While researching the story that became THE GIRL ON THE MIDWAY STAGE, I learned that many of the Egyptian dancers who performed at the 1893 Chicago World’s Fair stayed after the fair closed and began to dance in the vaudeville circuits.
That sparked my imagination. I wondered what it must have been like for them, and how did the audiences react? I had to find out, and along the way I discovered so much more.
For example, I thought vaudeville theaters, concert saloons, burlesque theaters and dime museums were all part of the same entertainment stew. How wrong I was!
Just as society was deeply stratified during the late 1800s and early 1900s, so was public entertainment. Vaudeville, at the time, occupied a middle ground between the lowbrow concert saloons and burlesque theaters and the posher opera houses and “legitimate” theaters. It was considered “polite entertainment.”
Despite the rigid divisions between the entertainment venues, however, the theater world was more fluid for the performers themselves. Even the biggest stars of the day—Lillian Russell, Eddie Cantor, Eve Tangua,y and the like—found themselves booked for vaudeville runs between bigger bookings, or when their popularity ebbed.
Yet it wasn’t the headliners who appealed to me as much as the performers who worked at the other end of the spectrum—the show openers and the chasers, and all the acts that filled the least desirable spots on the bill. These were performers who worked long hours in poor conditions for very little pay, and even less prestige, with the hope of one day making it big. They were people who lived on hopes and dreams and promises—and that captivated me.
I also found myself captivated by the idea that at this time in vaudeville’s evolution, before the slick productions that Florenz Ziegfeld,, Jr., and others would go on to pioneer, the magic of a theatrical production depended almost entirely on people: the performers, of course, but also the workers backstage, from the seamstresses stitching costumes to the stagehands who built the sets and then muscled them to their mark between acts.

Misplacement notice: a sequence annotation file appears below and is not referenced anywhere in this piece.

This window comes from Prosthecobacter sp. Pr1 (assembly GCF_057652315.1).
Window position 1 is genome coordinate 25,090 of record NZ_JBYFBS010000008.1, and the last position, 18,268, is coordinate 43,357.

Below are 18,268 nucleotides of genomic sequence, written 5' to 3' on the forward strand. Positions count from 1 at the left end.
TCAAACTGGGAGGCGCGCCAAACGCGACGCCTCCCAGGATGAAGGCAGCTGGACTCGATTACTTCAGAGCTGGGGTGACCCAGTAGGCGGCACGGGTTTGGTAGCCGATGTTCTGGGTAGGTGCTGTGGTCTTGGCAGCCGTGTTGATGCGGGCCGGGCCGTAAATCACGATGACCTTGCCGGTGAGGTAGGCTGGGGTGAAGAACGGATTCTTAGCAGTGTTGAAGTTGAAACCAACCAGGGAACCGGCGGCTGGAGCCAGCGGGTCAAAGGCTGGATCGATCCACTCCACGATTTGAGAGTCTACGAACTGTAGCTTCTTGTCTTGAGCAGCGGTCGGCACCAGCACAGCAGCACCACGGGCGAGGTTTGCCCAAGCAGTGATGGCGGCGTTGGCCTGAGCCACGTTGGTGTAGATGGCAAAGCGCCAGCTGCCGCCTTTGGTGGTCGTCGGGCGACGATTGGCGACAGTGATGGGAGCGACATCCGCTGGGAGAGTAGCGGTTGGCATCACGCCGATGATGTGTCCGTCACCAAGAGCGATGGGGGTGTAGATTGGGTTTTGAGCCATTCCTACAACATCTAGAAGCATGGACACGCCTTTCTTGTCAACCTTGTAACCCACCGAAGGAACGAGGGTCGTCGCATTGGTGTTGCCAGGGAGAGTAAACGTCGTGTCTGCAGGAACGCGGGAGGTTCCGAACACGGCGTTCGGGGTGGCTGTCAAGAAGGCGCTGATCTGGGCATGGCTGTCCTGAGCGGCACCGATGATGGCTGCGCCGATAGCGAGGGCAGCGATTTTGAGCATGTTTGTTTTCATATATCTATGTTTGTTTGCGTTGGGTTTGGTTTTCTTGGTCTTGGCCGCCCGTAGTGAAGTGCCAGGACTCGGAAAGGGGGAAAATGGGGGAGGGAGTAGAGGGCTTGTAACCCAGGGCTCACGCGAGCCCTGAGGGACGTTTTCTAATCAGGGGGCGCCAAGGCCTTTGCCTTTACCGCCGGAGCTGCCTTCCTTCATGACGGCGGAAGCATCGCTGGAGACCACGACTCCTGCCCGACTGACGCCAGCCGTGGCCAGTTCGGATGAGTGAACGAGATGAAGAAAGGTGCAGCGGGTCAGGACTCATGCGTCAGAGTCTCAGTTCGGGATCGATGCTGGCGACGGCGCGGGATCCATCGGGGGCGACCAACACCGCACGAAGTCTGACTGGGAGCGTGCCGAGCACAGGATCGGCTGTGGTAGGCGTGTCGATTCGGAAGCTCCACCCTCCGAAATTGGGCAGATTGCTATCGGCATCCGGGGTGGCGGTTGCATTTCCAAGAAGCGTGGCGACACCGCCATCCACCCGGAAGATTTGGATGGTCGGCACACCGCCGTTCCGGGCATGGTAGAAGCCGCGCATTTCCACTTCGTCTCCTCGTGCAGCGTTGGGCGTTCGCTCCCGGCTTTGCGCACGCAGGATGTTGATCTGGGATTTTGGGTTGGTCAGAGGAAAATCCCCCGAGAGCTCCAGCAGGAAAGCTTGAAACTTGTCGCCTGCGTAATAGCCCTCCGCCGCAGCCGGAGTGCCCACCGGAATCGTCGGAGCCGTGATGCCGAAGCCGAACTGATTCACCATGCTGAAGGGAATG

It was a much more human endeavor than it is now, and that was the world I wanted to explore in THE GIRL ON THE VAUDEVILLE STAGE. It was a world where people could determine their own success—or failure—as well as the wonderful joys and challenges and heartaches that could bring. I wanted readers to experience this sometimes eccentric and often chaotic environment where the rules of the outside world didn’t always apply, and where individuals—performers and others—were free to rewrite the scripts of their own lives, to reinvent themselves, if they had the courage and the talent to do it. A world, I think, many of would like to inhabit, at least for a little while.
Ultimately, that’s what I came to love most about vaudeville—the courage and determination, the imagination and perseverance of the dreamers and believers who inhabited this world: the vaudevillians themselves.
I’ll share more inspiration this weekend 🙂
In the meantime, check out my Inspiration board on Pinterest.
THE GIRL ON THE VAUDEVILLE STAGE is a richly drawn historical tale that takes readers behind the scenes of the exuberant, exciting, and often eccentric world of early New York vaudeville and one woman’s romantic journey to find the life she craves and the love she deserves — with a little help from the legendary showman Florenz Ziegfeld, Jr.
[An earlier version of this article appeared on the Historical Tapestry blog.]
Sandow Trocadero Vaudevilles promotional poster image courtesy of Wikicommons.